Keep It Grounded In Fact
(American Fuel & Petrochemical Manufacturers)
Extinction Rebellion lunatics and their activities are funded by tax-exempt donations from three spoiled trust-funders and special interest groups.
The leaders of Extinction Rebellion—that global juggernaut that has become standard-bearer of the “Keep It in the Ground” movement almost overnight—are having an identity crisis.
They desperately want to tell the world that their true mission is “to bring down all the regimes in the world,” but they recognize that “that adopting a strong anti-capitalist stance would be movement suicide.”
In an effort to placate the militant flank of the movement which is pressuring XR to more be more vocal about their anti-capitalist mission, XR co-founder Gail Bradbrook has embarked on a bit of an apology tour.
“We’re obviously about systemic change. I hope that’s obvious,” Bradbrook said in an interview with The Canary, a non-profit news website that “empowers people to change their worlds.”
“If you look at the ‘rising up’ documentation behind XR, we talk about the economy, and the political system,” she said. “But we’re trying to build a mass social movement so you’ve got to message in a way that’s going to work for other people. We were so determined not to look like a certain version of progressive left that is [anti-capitalist] … I think we went too far the other way to be honest.”
That’s quite an admission of deception from the co-founder of the movement that has captivated people around the globe who were told—and who believe—that XR’s mission is about addressing climate change.
But it falls in line with the thinking of Roger Hallam, XR’s “central architect” who, on a video posted just days ago, said it was fine to take money from “rich capitalists” because that money will be used to create the “mass mobilization needed to structurally change the global economy in the next 12 months.”
On October 7, thousands of activists will attempt to “peacefully shut down all roads” within the city centers of major metropolitan areas across Europe and the U.S. and maintain that shutdown “for as long as it takes,” ostensibly to “disrupt the government until our leaders agree to take emergency action” on climate change.
But Hallam and the other XR leaders have different plans: they want to topple governments.
“The practical implementation [of government collapse] happens by paralyzing major cities with masses of people,” Hallam admits in this video. “Disabling traffic for a sufficiently long period of time would result in food shortages. Once that happens the regime will fall.”
It’s unfortunate so many idealistic youngsters are being duped into serving as the ground troops for these cynical anarchists.
Editor’s Note: It turns out this dangerous nonsense is funded by a group of trust-funders and special interests with investments in renewable energy. You can read all about in this New York Times article. It reveals three individuals are involved; Rory Kennedy (brother of the detestable RFK, Jr.), Aileen Getty (granddaughter of the oil guy Jean Paul Getty) and a fellow by the name of Trevor Neilson. Nelson is the Co-Founder and CEO of an outfit named “i(x) investments” to get the attention of other shallow but wealthy trust-funders. We’re told the company is:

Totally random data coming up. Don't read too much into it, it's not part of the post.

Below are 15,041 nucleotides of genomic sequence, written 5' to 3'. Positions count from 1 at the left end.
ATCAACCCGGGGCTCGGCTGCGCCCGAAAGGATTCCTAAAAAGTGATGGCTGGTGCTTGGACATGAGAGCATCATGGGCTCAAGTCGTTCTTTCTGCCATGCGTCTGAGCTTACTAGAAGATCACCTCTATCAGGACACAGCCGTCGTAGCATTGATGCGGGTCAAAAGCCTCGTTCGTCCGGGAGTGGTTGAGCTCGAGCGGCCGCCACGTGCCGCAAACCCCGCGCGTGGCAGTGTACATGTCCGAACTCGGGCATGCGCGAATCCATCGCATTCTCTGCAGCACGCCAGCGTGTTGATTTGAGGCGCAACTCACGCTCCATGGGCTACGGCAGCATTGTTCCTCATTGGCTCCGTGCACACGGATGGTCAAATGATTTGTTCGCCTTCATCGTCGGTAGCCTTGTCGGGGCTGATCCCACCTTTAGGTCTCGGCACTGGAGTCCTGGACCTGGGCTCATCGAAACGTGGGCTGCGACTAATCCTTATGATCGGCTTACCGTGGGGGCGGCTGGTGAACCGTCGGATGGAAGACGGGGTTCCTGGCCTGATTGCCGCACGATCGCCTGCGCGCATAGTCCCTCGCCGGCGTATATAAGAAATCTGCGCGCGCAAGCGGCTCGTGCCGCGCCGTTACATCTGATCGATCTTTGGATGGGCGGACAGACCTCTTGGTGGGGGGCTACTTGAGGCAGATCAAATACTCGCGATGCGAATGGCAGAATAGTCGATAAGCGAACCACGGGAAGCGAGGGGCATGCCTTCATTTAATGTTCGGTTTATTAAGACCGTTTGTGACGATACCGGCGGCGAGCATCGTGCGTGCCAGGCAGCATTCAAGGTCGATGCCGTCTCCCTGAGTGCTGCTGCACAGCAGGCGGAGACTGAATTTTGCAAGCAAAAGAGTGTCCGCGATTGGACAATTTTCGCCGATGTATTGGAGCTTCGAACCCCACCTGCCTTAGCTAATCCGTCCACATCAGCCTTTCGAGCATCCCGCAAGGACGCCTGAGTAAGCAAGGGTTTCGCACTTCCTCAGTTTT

…an entrepreneurial, multi-strategy impact investing platform, structured as a holding company, addressing areas of human need. To date, under Neilson’s leadership, i(x) has launched platforms in the following issue areas: Renewable Energy, Carbon to Value, Waste to Energy, Green Commercial Real Estate, Gender Equality, Education and Media.
Presumably that means i(x) investments will gladly take your money to make you feel good as they invest it in rent-seeking from taxpayers. If you doubt me, try to find out Neilson made his money. He a grifter of sorts, an individual skilled at guilting money out of folks such as Aileen Getty and Rory Kennedy. The Extinction Rebellion is happy, though. Roger Hallam knows the game:
The grants have been welcome, said Roger Hallam, a co-founder of Extinction Rebellion, in a telephone interview from England. “My understanding is, unsurprisingly, some of the rich people are intelligent enough to do the basic maths and realize we’re heading toward extinction.” Climate change, he said, makes strong protest reasonable, even necessary.
The money comes with one important restriction, Mr. Neilson said. It can “only be used for legal activities.” The nonprofit organization worked the language into the paperwork on every grant agreement, and indemnifies the donors from the consequences of illegal actions.
“Our funding is primarily used for things like printing signs, printing newsletters, bullhorns, hiring organizers, digital media and other items that are essential to peaceful, legal protest, Mr. Neilson said.”
And what if a group uses the money for something illegal? “I imagine we would not provide them funding again,” he said.
Mr. Neilson, who is an entrepreneur and investor, said that the money donated to Extinction Rebellion was not directed to individual actions, but more often goes to operating expenses. When he attended the climate strike last Friday in Los Angeles with his 3-year-old son, he said, “I saw the bullhorns that my funding provided to XR four months ago.”
Mr. Hallam seemed to find these distinctions a bit fussy. The money the group raises doesn’t precisely go to someone to break the law, he said, but “it goes without saying that Extinction Rebellion is involved in civil disobedience, and civil disobedience involves breaking the law.” But, he said, the group draws the line at destructive and violent acts.
The scale of the problem, he said, makes rebellion necessary. “Sometimes it’s common sense that you have to cause harm to prevent a greater harm.”
I must confess, there’s a part of me that thoroughly enjoys watching Roger Hallam take advantage of these people but…